In the end the first issue of this is really interesting, but the other three have much less interest. Also, the really long introduction by Stephen Bissette is a way too detailed history of super submarine stories and not enough about the actual comics in the book. I’m actually a bit baffled this collection exists at all, probably would have been better as a collection of different Glanzman drawn comics than bothering to include this whole series, but alas the comics audience does love completion, doesn’t it?

Bakkhai by Euripides, Translated by Anne Carson (New Directions, 2015)

A very readable and modern translation of this classic Euripides drama. After reading issue 1 of Sarah Horrocks’ new comics version of The Bacchae (on which more another time), I read this which she mentions as one of the translations she is drawing from.

Other books I’m working my way through:

– Hainish Novels & Stories, vol. 2 by Ursula LeGuin. Nice Library of America edition, been enjoying this set and wishing I had read more LeGuin earlier in my life.

– Mobile Suit Gundam: Thunderbolt by Yasuo Ohtagaki (Viz). Working my way through this (ongoing) manga series. Another war is hell, show both sides, mecha story.


– Luka Rejec on Anti Canon Worlds and the UVG, wherein he talks about rpg settings, canon, anti-canon, and bricolage. I’ve been trying to find a balance in my games between too much pre-made setting and not-enough, and I still don’t feel like I’ve reached that point. The campaign I ran when getting back into D&D was too little setting, then I ran some D&D 5e book adventures which was too much settings, then I tried a self-created campaign in a pre-created world (I used the Dragon Age world, but placed my campaign in a unexplored corner of the map). I’m not happy with how any of them turned out. The first was too open (and also I was still figuring out what I was going in general), and felt too generic and non-specific all the time. The second was just too much, there are too many things to know, and too little room for the GM or the players to invent. The third was too unusually specific in certain aspects that started feeling limiting (primarily the way magic is dealt with in that setting). I’m not sure what I’ll try next time, something that gives more room for the players to invent (if they want), but provides some basic framework to build from.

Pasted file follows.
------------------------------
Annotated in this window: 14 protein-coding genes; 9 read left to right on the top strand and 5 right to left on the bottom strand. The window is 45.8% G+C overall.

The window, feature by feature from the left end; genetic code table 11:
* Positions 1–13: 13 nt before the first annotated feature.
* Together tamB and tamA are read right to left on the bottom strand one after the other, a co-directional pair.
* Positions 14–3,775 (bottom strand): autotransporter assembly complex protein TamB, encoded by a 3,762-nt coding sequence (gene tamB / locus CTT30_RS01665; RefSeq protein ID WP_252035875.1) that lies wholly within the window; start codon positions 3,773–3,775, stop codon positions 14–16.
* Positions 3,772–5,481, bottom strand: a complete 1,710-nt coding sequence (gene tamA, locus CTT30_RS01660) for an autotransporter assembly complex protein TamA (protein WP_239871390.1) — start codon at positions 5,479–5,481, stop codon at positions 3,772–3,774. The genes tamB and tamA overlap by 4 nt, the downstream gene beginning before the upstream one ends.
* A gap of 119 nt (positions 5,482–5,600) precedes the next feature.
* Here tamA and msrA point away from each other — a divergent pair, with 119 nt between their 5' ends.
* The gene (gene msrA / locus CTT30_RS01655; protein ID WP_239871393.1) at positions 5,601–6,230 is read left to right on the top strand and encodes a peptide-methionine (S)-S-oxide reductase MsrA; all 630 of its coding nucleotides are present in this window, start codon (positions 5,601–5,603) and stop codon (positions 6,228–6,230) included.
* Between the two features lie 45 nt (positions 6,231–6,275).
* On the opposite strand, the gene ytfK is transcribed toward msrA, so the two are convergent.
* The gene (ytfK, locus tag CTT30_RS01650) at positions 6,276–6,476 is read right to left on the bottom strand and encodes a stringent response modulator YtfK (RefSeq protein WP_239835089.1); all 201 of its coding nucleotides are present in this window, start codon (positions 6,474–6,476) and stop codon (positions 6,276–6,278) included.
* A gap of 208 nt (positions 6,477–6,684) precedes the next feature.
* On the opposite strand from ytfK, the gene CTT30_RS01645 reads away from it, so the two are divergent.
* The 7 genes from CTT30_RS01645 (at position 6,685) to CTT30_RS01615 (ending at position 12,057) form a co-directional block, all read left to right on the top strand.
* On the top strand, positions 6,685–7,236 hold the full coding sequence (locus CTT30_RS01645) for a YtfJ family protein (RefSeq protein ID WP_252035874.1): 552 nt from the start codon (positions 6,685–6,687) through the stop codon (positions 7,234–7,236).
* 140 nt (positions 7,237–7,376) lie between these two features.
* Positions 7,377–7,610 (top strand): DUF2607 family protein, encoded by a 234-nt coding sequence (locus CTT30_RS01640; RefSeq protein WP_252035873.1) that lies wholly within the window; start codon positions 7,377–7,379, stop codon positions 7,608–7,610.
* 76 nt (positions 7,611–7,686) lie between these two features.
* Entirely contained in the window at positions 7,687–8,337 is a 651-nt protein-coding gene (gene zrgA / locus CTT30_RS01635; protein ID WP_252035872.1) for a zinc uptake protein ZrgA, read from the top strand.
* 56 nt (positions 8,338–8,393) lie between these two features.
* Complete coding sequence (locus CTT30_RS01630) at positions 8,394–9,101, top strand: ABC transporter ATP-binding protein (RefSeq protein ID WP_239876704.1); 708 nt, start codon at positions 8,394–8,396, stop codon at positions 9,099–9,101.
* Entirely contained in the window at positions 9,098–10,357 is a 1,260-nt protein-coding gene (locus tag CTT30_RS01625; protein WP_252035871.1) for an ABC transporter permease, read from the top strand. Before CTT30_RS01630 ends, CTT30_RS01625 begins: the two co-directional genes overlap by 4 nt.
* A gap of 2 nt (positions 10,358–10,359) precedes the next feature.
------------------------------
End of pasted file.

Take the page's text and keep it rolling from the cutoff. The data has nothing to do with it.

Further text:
– Sean McCoy writes about Stop Worrying about Layout Software and whips up character sheet and maps using only fixed-width ASCII characters. It is pretty awesome. Reminds me of the old video games I played on my TRS-80 Model 3 as a kid. I didn’t really have graphics, so a lot of it was just ASCII characters as maps, etc. There was this Star Trek game where you moved the Enterprise around and it looked something like “V” (I think it was one of the apparently many versions of this game). Really makes me want to try this method out, as I never use layout programs enough to be facile with them (as my main experience is using them to layout minicomics, which is primarily just placing an image on a page).

– I mentioned A.S. Hamrah’s The Earth Dies Streaming last post and neglected to the link to the excellent introduction which is free at the n+1 site, so… Remember Me on This Computer.

– This review of an Etel Adnan biography at Hyperallergic is mostly just a good excuse to look at her beautiful, bright abstract landscapes.

– Kotaku has a long profile up about Gary Gygax’s widow Gail Gygax called Fantasy’s Widow: The Fight Over The Legacy Of Dungeons & Dragons. I don’t even know that to make of it, other than that a lot of people get shitty when money is involved.

– Worthwhile read from the latest n+1 on The Korean Peace Process by Richard Beck. We’ve been hearing a lot about this in the news lately, but always shorn of any historical context. I know the only reason I ever even really heard about the Korean War was because of all the MASH reruns I used to watch as a kid.

– Tegan O’Neil and I must have the same reading list, because this week her latest review at The Comics Journal is on Julie Delporte’s This Woman’s Work which arrived on my porch the day before this review went up. I still haven’t starting reading the book yet.